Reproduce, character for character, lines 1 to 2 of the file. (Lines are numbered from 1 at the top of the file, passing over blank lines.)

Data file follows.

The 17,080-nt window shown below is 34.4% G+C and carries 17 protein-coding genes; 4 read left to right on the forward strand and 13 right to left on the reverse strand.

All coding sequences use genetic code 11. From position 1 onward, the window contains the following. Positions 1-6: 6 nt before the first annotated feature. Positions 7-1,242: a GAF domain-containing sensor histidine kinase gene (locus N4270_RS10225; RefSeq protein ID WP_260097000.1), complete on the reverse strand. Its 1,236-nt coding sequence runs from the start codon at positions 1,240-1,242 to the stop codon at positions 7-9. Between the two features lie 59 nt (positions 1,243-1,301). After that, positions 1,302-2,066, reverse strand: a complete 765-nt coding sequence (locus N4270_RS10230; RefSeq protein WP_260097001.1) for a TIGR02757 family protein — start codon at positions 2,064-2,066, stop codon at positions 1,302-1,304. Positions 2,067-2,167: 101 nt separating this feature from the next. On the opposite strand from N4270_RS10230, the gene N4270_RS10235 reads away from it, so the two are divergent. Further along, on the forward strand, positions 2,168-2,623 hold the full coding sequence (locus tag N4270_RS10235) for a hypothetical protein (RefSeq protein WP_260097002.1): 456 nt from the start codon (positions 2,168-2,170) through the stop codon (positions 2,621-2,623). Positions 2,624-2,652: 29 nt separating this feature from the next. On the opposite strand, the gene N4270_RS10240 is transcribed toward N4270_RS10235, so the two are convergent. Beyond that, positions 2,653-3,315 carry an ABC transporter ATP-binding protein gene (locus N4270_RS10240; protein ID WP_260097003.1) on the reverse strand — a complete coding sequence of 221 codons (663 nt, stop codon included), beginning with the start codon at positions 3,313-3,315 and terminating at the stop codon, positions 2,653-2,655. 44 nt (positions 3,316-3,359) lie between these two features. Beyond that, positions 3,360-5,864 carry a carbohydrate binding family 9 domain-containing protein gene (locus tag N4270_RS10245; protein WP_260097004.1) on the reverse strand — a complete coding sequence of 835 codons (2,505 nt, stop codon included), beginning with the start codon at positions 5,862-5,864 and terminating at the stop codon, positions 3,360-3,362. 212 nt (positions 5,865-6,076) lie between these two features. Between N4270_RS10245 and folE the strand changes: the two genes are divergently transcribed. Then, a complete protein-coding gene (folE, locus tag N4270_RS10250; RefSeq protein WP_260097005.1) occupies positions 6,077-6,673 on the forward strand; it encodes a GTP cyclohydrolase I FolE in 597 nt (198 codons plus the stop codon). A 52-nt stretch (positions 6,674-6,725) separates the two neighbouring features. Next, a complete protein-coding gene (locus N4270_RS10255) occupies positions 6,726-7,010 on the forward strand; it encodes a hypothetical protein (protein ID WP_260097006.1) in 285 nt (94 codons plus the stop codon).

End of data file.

The 17,080-nt window shown below is 34.4% G+C and carries 17 protein-coding genes; 4 read left to right on the forward strand and 13 right to left on the reverse strand.

All coding sequences use genetic code 11. From position 1 onward, the window contains the following. Positions 1-6: 6 nt before the first annotated feature. Positions 7-1,242: a GAF domain-containing sensor histidine kinase gene (locus N4270_RS10225; RefSeq protein ID WP_260097000.1), complete on the reverse strand. Its 1,236-nt coding sequence runs from the start codon at positions 1,240-1,242 to the stop codon at positions 7-9. Between the two features lie 59 nt (positions 1,243-1,301). After that, positions 1,302-2,066, reverse strand: a complete 765-nt coding sequence (locus N4270_RS10230; RefSeq protein WP_260097001.1) for a TIGR02757 family protein — start codon at positions 2,064-2,066, stop codon at positions 1,302-1,304. Positions 2,067-2,167: 101 nt separating this feature from the next. On the opposite strand from N4270_RS10230, the gene N4270_RS10235 reads away from it, so the two are divergent. Further along, on the forward strand, positions 2,168-2,623 hold the full coding sequence (locus tag N4270_RS10235) for a hypothetical protein (RefSeq protein WP_260097002.1): 456 nt from the start codon (positions 2,168-2,170) through the stop codon (positions 2,621-2,623). Positions 2,624-2,652: 29 nt separating this feature from the next. On the opposite strand, the gene N4270_RS10240 is transcribed toward N4270_RS10235, so the two are convergent. Beyond that, positions 2,653-3,315 carry an ABC transporter ATP-binding protein gene (locus N4270_RS10240; protein ID WP_260097003.1) on the reverse strand — a complete coding sequence of 221 codons (663 nt, stop codon included), beginning with the start codon at positions 3,313-3,315 and terminating at the stop codon, positions 2,653-2,655. 44 nt (positions 3,316-3,359) lie between these two features. Beyond that, positions 3,360-5,864 carry a carbohydrate binding family 9 domain-containing protein gene (locus tag N4270_RS10245; protein WP_260097004.1) on the reverse strand — a complete coding sequence of 835 codons (2,505 nt, stop codon included), beginning with the start codon at positions 5,862-5,864 and terminating at the stop codon, positions 3,360-3,362. 212 nt (positions 5,865-6,076) lie between these two features. Between N4270_RS10245 and folE the strand changes: the two genes are divergently transcribed. Then, a complete protein-coding gene (folE, locus tag N4270_RS10250; RefSeq protein WP_260097005.1) occupies positions 6,077-6,673 on the forward strand; it encodes a GTP cyclohydrolase I FolE in 597 nt (198 codons plus the stop codon). A 52-nt stretch (positions 6,674-6,725) separates the two neighbouring features. Next, a complete protein-coding gene (locus N4270_RS10255) occupies positions 6,726-7,010 on the forward strand; it encodes a hypothetical protein (protein ID WP_260097006.1) in 285 nt (94 codons plus the stop codon).